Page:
reading the data sheets that accompanied each entry. With a short list of 24 projects, the jury decided to look more closely at those printed project descriptions and compare them to the other remaining semi-finalists. They posted each project sheet on the conference room wall, then proceeded to carefully dissect each project. They searched for the core concepts of the project and measured its success. A project was eliminated if its central theme was too difficult to decipher. For those projects that communicated their concepts clearly, the jury searched for details that did not align with the expectations established by the design. This painstaking process ultimately yielded this year’s 15 Design Awards. After completing the Design Awards phase, the jury members moved on to the Studio Awards. From the start all members agreed that Studio Award winners should display a strong academic approach that had limited potential for realization—purely theoretical was the consensus. With this focus the jury quickly eliminated projects that either did not clearly communicate their conceptual positions or those that seemed like projects still “on the boards.” This winnowed the projects from 87 to 13. The jury then grouped like-minded projects and contrasted them against their closest competitors, ultimately revisiting seven remaining projects to elect four projects for Studio Awards. To say this year’s entries in the awards program were impressive would be an understatement. Perhaps it was said best by one of the committee members, an accomplished architect, who said to me in the midst of the presentations, “It is always humbling to see all of these great works.” Michael Rey, AIA, practices with Jacobs in San Antonio.
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2008 Design Awards Jury Last February TSA’s Design Awards Committee, with representatives from almost all of the 17 AIA chapters across Texas, gathered in Austin to elect a jury for this year’s program. Texas has been privileged to host a variety of astounding critics throughout the Design Award’s 57-year history. This year was no exception. Billie Tsien, AIA; Steven Ehrlich, FAIA; and Judith Dupré accepted the challenge of reviewing 267 Design Award entries and 87 Studio Award entries. The ensuing deliberations showcased each juror’s individual perspective and approach to their work. Billie Tsien, AIA, is a founding partner at Tod Williams Billie Tsien Architects in New York City and teaches at Yale University School of Architecture. Some of her firm’s works include Cranbrook Natatorium, American Folk Art Museum, and the Neurosciences Institute. She is profoundly interested in materiality, the poetics of architecture, and the meaning of our built environment. Steven Ehrlich, FAIA, is founding partner of Steven Ehlrich Architects in Los Angeles. His work is driven by his deep-seeded interests and understanding of the connections between architecture and culture. Some of his firm’s latest works include the Walter Cronkite School of Journalism at Arizona State University, the Kendall Square Biotech Laboratory, and the University of California’s new Irvine Arts Building. Judith Dupré is a freelance writer and educator whose works encompass the connectivity of architecture, people, and their spirituality. Some of her books include Bridges, Skyscrapers, Churches, and, most recently, Monuments. She lives outside New York City and is currently at Yale University investigating the impact of time, memory, and ritual on architectural meaning.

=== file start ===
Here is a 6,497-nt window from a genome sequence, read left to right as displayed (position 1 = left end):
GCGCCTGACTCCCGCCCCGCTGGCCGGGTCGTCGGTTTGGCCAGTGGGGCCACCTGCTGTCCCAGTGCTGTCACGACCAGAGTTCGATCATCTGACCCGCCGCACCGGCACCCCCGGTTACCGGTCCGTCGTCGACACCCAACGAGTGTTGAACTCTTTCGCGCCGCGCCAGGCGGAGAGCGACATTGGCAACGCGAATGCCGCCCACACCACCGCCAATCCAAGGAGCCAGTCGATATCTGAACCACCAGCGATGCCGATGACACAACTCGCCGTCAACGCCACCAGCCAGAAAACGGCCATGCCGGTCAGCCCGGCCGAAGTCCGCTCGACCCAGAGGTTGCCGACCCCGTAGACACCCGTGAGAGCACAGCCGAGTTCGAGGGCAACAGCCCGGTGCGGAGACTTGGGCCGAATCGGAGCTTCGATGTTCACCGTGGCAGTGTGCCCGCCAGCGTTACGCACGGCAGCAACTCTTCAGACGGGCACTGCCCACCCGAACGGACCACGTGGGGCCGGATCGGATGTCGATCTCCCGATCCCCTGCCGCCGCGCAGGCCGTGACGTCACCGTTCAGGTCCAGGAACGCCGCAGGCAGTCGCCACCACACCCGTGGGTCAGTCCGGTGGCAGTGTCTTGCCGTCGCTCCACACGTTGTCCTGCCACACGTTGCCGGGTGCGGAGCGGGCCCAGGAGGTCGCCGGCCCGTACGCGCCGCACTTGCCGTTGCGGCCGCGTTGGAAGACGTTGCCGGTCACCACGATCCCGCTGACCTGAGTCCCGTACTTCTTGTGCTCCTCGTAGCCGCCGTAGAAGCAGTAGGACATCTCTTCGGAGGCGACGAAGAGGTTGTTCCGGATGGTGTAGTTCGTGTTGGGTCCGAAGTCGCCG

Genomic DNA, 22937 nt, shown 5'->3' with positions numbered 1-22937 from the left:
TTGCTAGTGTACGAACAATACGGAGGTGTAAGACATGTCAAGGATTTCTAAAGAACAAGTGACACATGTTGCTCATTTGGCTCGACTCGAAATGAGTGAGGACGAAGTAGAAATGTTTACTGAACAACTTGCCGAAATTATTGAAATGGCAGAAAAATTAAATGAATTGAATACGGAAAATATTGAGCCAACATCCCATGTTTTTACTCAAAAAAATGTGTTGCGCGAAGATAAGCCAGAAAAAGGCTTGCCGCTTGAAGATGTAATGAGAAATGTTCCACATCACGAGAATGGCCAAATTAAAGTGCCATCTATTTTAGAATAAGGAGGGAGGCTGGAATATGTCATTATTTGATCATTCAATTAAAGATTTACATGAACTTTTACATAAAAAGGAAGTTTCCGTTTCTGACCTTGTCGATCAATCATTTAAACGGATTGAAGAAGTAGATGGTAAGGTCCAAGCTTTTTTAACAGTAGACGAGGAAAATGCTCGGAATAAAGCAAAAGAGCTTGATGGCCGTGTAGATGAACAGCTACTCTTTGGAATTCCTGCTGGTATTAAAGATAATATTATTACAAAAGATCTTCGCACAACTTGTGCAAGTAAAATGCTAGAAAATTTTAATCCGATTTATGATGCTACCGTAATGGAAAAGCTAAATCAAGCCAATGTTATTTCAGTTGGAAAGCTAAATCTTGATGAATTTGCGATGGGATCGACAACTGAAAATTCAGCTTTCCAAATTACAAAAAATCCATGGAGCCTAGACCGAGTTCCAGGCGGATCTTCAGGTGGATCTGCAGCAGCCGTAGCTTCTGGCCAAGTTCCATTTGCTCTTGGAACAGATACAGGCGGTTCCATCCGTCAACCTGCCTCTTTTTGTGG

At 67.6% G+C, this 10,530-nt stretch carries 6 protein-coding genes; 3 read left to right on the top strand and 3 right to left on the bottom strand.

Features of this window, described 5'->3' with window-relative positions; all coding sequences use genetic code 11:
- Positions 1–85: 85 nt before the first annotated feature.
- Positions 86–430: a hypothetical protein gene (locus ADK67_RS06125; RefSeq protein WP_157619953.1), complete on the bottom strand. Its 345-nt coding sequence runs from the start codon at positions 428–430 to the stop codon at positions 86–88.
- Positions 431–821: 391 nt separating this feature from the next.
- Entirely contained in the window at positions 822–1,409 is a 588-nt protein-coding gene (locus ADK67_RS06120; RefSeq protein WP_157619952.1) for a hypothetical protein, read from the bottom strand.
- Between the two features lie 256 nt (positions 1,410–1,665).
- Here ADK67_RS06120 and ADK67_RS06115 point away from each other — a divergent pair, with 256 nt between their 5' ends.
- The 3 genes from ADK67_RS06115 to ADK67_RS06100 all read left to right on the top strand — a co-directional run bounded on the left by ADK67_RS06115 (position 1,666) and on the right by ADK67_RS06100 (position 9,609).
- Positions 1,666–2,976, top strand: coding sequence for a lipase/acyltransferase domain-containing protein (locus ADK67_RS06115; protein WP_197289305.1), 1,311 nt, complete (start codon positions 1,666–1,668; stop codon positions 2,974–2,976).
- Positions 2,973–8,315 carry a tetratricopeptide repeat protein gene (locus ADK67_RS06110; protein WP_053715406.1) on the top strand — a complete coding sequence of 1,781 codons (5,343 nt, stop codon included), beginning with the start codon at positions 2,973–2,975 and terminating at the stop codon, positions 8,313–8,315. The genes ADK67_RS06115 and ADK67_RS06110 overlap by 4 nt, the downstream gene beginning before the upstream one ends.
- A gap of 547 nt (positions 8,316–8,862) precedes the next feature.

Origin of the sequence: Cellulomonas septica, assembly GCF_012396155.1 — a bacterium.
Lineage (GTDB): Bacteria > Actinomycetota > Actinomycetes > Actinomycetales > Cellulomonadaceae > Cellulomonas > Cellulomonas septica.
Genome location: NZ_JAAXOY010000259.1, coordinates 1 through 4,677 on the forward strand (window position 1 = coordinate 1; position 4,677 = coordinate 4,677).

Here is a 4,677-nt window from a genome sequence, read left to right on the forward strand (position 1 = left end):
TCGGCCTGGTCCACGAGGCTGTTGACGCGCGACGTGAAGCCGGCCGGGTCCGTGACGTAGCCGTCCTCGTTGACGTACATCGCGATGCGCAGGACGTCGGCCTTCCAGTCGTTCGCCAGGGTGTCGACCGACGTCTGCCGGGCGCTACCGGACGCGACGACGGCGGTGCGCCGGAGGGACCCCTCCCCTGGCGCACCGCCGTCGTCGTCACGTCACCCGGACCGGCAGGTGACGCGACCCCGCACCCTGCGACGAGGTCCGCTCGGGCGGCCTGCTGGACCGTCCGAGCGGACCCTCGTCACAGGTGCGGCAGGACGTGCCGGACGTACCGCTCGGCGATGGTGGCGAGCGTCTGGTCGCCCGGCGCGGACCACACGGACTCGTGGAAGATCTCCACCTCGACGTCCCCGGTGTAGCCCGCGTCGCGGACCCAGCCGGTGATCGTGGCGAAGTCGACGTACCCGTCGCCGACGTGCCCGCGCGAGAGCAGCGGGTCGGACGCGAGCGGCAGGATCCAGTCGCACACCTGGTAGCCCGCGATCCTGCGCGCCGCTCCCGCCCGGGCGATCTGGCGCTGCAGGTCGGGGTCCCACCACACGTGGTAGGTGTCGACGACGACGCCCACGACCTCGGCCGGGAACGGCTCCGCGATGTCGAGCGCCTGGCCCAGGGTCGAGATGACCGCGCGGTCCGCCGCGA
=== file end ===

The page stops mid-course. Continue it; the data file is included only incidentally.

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Published on Oct 20, 2011
Texas Architect is the official publication of the Texas Society of Architects, each edition features recently completed projects and other...